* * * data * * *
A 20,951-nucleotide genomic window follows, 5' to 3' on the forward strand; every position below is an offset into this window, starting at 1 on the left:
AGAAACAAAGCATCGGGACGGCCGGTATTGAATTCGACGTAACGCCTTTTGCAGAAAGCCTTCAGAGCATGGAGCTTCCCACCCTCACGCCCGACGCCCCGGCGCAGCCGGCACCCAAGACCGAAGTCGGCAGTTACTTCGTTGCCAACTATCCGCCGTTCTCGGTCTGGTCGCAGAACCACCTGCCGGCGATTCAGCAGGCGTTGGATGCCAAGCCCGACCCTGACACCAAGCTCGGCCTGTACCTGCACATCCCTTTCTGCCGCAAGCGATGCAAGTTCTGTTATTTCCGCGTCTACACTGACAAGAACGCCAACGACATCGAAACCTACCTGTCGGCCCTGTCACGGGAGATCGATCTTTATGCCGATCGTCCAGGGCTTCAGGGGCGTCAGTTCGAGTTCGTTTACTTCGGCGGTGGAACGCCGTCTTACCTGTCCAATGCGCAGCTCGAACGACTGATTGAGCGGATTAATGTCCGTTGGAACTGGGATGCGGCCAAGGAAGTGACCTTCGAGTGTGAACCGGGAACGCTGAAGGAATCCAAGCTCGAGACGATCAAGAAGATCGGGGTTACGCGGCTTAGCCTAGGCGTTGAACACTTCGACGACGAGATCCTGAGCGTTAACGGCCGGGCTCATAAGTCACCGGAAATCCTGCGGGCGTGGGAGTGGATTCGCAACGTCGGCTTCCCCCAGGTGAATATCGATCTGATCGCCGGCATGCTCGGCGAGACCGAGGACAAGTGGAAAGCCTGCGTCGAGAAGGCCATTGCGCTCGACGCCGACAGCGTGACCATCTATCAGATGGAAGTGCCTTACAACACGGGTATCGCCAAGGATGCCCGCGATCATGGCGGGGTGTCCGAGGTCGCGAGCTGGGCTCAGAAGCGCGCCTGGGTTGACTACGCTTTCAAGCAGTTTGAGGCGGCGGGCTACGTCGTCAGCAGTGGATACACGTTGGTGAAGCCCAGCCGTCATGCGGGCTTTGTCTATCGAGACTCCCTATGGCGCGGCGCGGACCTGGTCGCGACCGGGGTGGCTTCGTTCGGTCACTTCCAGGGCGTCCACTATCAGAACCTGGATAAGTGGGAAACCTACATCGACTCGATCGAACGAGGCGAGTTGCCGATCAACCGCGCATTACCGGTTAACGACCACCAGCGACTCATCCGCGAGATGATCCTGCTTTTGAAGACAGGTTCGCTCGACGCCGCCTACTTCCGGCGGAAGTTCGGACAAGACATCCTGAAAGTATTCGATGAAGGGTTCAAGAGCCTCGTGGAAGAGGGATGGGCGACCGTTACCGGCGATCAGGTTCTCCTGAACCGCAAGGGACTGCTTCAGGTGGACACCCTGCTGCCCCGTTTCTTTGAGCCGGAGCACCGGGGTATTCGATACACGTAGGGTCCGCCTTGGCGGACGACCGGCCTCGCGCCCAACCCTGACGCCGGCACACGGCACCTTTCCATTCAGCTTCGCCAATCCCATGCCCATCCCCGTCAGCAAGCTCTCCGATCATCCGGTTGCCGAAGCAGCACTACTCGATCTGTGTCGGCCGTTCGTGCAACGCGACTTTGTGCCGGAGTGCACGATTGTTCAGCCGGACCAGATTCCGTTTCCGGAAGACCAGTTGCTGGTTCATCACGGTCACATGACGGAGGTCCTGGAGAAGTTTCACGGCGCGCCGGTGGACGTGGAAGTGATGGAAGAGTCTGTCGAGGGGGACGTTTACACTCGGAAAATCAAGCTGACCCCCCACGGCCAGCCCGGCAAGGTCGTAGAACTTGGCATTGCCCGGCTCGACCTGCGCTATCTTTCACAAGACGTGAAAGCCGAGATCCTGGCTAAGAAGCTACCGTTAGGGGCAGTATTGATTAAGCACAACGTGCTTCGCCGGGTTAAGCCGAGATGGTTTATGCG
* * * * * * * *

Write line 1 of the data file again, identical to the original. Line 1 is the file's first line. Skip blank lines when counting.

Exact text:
A 20,951-nucleotide genomic window follows, 5' to 3' on the forward strand; every position below is an offset into this window, starting at 1 on the left: